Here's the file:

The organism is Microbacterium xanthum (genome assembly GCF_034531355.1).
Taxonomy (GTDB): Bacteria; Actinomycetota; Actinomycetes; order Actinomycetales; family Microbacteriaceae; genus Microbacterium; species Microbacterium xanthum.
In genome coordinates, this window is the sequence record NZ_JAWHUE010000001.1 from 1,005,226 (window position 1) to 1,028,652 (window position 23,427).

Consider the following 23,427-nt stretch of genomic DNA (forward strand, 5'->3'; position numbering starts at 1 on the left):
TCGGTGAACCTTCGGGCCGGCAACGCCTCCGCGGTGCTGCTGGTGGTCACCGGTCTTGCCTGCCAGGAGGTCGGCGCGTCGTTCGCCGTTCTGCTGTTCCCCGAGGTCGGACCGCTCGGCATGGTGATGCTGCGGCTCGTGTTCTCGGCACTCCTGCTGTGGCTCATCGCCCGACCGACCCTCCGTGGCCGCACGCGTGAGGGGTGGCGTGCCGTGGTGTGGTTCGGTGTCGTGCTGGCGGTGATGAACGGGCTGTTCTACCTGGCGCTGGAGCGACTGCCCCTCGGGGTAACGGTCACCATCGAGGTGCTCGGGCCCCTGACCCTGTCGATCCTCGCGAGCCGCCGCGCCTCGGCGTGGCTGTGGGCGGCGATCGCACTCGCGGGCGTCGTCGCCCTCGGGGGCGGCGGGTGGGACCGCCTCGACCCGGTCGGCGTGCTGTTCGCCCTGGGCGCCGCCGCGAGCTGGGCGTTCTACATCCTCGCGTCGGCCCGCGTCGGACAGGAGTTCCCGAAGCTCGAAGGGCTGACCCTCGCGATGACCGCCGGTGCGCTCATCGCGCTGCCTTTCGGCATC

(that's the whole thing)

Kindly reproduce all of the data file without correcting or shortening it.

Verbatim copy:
The organism is Microbacterium xanthum (genome assembly GCF_034531355.1).
Taxonomy (GTDB): Bacteria; Actinomycetota; Actinomycetes; order Actinomycetales; family Microbacteriaceae; genus Microbacterium; species Microbacterium xanthum.
In genome coordinates, this window is the sequence record NZ_JAWHUE010000001.1 from 1,005,226 (window position 1) to 1,028,652 (window position 23,427).

Consider the following 23,427-nt stretch of genomic DNA (forward strand, 5'->3'; position numbering starts at 1 on the left):
TCGGTGAACCTTCGGGCCGGCAACGCCTCCGCGGTGCTGCTGGTGGTCACCGGTCTTGCCTGCCAGGAGGTCGGCGCGTCGTTCGCCGTTCTGCTGTTCCCCGAGGTCGGACCGCTCGGCATGGTGATGCTGCGGCTCGTGTTCTCGGCACTCCTGCTGTGGCTCATCGCCCGACCGACCCTCCGTGGCCGCACGCGTGAGGGGTGGCGTGCCGTGGTGTGGTTCGGTGTCGTGCTGGCGGTGATGAACGGGCTGTTCTACCTGGCGCTGGAGCGACTGCCCCTCGGGGTAACGGTCACCATCGAGGTGCTCGGGCCCCTGACCCTGTCGATCCTCGCGAGCCGCCGCGCCTCGGCGTGGCTGTGGGCGGCGATCGCACTCGCGGGCGTCGTCGCCCTCGGGGGCGGCGGGTGGGACCGCCTCGACCCGGTCGGCGTGCTGTTCGCCCTGGGCGCCGCCGCGAGCTGGGCGTTCTACATCCTCGCGTCGGCCCGCGTCGGACAGGAGTTCCCGAAGCTCGAAGGGCTGACCCTCGCGATGACCGCCGGTGCGCTCATCGCGCTGCCTTTCGGCATC